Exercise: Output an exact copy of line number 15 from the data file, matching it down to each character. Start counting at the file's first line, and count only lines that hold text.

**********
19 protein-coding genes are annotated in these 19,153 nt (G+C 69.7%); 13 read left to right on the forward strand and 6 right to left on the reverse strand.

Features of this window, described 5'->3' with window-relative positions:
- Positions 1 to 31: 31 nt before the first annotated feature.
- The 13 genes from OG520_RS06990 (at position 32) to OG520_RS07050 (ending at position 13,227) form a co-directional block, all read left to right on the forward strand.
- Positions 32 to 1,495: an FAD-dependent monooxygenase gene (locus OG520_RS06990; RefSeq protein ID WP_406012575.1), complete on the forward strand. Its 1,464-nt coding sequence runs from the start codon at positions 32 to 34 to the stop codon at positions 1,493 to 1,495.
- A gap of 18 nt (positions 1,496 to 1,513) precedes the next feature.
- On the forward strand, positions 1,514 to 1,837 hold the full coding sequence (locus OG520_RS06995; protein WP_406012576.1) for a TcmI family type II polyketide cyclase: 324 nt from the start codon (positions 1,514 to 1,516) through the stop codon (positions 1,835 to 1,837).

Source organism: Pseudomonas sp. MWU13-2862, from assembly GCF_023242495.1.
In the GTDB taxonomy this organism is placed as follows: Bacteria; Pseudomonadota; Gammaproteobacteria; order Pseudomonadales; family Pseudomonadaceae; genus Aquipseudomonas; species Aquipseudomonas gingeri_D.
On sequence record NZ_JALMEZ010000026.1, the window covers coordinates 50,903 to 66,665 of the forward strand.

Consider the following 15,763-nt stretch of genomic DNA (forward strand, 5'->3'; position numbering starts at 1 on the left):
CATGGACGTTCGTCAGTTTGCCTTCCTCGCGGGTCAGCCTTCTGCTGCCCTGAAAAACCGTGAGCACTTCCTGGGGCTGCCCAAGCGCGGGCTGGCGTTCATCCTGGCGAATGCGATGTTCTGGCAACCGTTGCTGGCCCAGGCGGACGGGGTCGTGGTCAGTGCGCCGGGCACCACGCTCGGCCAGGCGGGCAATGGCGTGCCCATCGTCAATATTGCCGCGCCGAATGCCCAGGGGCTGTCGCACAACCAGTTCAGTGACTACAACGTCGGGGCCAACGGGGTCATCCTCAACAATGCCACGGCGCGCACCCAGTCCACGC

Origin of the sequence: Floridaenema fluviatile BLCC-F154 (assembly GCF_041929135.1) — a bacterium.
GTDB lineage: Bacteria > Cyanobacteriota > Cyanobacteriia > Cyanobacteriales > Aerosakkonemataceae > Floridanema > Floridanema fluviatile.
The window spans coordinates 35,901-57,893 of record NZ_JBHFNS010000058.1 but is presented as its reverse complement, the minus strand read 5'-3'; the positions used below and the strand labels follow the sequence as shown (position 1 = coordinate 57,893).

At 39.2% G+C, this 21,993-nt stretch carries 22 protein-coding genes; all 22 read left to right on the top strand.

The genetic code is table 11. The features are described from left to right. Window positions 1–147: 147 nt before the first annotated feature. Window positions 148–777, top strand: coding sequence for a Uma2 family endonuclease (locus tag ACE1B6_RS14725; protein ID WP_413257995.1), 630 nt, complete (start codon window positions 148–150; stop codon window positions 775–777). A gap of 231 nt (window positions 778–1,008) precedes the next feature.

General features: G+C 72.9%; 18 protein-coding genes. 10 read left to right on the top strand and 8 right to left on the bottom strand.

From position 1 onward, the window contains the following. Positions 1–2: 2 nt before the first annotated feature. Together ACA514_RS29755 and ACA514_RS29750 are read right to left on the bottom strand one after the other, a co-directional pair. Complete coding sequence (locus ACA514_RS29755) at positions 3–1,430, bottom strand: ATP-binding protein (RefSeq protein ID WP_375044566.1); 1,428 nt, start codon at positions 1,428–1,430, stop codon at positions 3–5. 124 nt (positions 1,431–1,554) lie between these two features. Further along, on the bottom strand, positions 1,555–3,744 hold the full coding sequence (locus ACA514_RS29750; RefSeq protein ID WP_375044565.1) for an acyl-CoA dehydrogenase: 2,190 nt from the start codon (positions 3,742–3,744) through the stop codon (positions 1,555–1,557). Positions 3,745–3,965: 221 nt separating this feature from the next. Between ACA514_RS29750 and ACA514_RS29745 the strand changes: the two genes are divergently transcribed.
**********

The window spans coordinates 35,901-57,893 of record NZ_JBHFNS010000058.1 but is presented as its reverse complement, the minus strand read 5'-3'; the positions used below and the strand labels follow the sequence as shown (position 1 = coordinate 57,893).